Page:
IEA sets out the “Golden Rules” needed to usher in a Golden Age of Gas
- Published on Wednesday, 30 May 2012 09:35
- Posted by Scott Buckler
Exploiting the world’s vast resources of unconventional natural gas holds the key to a golden age of gas, but for that to happen governments, industry and other stakeholders must work together to address legitimate public concerns about the associated environmental and social impacts
A special World Energy Outlook report on unconventional gas, Golden Rules for a Golden Age of Gas, released today in London by the International Energy Agency, presents a set of “Golden Rules” to meet those concerns.
“The technology and the know-how already exist for unconventional gas to be produced in an environmentally acceptable way,” said IEA Executive Director Maria van der Hoeven. “But if the social and environmental impacts are not addressed properly, there is a very real possibility that public opposition to drilling for shale gas and other types of unconventional gas will halt the unconventional gas revolution in its tracks. The industry must win public confidence by demonstrating exemplary performance; governments must ensure that appropriate policies and regulatory regimes are in place.”
The Golden Rules underline the importance of full transparency, measuring and monitoring of environmental impacts and engagement with local communities; careful choice of drilling sites and measures to prevent any leaks from wells into nearby aquifers; rigorous assessment and monitoring of water requirements and of waste water; measures to target zero venting and minimal flaring of gas; and improved project planning and regulatory control.
At their recent Camp David summit, G8 leaders welcomed and agreed to review this IEA work on potential best practices for natural gas development. “To build on the Golden Rules, we are establishing a high-level platform so that governments can share insights on the policy and regulatory action that can accompany an expansion in unconventional gas production, shale gas in particular,” said Maria van der Hoeven. “This platform will be open to IEA members and non-members alike”.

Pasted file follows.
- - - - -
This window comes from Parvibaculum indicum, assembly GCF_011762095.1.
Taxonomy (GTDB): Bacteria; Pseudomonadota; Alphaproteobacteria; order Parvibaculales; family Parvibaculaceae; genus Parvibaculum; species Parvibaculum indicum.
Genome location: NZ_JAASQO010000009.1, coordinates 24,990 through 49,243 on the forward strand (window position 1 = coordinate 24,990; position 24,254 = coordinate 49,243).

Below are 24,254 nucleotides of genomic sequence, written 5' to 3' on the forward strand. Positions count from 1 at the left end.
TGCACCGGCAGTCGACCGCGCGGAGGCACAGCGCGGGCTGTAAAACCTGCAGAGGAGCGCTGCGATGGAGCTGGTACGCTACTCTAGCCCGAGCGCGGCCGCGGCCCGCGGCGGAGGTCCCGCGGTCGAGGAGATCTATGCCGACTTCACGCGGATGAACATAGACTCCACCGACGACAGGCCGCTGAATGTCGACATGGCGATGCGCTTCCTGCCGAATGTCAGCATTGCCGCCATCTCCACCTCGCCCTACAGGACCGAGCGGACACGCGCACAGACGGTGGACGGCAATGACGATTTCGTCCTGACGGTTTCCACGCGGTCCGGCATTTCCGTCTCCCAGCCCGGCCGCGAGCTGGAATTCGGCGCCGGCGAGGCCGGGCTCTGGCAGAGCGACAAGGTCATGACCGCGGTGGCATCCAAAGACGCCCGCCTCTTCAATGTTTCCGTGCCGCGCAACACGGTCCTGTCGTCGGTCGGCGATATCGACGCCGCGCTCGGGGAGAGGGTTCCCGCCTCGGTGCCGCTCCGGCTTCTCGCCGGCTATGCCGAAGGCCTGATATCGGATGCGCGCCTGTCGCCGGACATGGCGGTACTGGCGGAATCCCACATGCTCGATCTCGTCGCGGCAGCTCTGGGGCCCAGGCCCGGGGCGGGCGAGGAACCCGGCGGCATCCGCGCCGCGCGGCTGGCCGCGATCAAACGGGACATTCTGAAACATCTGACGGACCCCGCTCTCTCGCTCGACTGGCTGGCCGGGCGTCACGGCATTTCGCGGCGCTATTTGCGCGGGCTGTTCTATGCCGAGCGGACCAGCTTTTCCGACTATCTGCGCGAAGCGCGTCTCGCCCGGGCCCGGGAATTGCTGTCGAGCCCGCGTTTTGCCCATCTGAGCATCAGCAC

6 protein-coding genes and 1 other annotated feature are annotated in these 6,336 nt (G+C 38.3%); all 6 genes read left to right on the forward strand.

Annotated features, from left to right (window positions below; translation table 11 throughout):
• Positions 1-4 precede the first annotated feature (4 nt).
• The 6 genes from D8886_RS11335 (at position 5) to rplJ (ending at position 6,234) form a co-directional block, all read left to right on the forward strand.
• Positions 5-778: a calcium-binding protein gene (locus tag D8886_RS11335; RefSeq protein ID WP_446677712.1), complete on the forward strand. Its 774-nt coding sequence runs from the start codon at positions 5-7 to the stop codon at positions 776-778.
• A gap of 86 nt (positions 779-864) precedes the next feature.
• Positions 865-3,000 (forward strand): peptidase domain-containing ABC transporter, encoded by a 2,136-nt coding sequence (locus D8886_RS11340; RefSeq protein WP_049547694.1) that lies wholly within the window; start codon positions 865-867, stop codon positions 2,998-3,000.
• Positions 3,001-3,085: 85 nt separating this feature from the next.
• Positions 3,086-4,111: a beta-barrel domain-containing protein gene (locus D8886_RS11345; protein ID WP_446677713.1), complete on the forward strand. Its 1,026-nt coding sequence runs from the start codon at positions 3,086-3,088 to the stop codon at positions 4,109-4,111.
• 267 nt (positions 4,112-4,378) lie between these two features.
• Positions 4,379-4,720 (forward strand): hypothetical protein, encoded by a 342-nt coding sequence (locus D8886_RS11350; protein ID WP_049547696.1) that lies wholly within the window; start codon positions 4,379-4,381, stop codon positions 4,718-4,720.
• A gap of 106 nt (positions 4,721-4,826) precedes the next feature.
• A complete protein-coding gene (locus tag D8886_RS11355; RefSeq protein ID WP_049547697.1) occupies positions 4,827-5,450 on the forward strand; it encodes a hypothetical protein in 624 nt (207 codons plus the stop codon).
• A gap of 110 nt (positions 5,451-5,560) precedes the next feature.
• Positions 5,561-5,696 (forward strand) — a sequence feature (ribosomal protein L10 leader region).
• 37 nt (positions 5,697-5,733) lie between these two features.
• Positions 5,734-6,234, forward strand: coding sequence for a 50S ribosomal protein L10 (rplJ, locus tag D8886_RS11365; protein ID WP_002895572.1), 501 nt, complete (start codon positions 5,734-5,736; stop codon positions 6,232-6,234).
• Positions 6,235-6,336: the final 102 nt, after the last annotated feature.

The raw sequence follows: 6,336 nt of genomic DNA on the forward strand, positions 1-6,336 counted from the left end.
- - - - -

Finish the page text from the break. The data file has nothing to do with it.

“If this new industry is to prosper, it needs to earn and maintain its social license to operate,” said IEA Chief Economist Fatih Birol, the report’s chief author. “This comes with a financial cost, but in our estimation the additional costs are likely to be limited.” Applying the Golden Rules could increase the cost of a typical shale-gas well by around 7%, but, for a larger development project with multiple wells, investment in measures to reduce environmental impacts may in many cases be offset by lower operating costs.
The report argues that there is a critical link between the way governments and industry respond to these social and environmental challenges and the prospects for unconventional gas production. Accordingly, the report sets out two possible future trajectories for unconventional gas:
In a Golden Rules Case, the application of these rules helps to underpin a brisk expansion of unconventional gas supply, which has far-reaching consequences:
- World production of unconventional gas, primarily shale gas, more than triples between 2010 and 2035 to 1.6 trillion cubic metres.
- The United States becomes a significant player in international gas markets, and China emerges as a major producer.
- New sources of supply help to keep prices down, stimulate investment and job creation in unconventional resource-rich countries, and generate faster growth in global gas demand, which rises by more than 50% between 2010 and 2035.
By contrast, in a Low Unconventional Case where no Golden Rules are in place, a lack of public acceptance means that unconventional gas production rises only slightly above current levels by 2035. Among the results:
- The competitive position of gas in the global fuel mix deteriorates amidst lower availability and higher prices, and the share of gas in energy use barely increases.
- Energy-related CO2 emissions are higher by 1.3% compared with the Golden Rules Case but, in both cases, emissions are well above the trajectory required to reach the globally agreed goal of limiting the temperature rise to 2°C.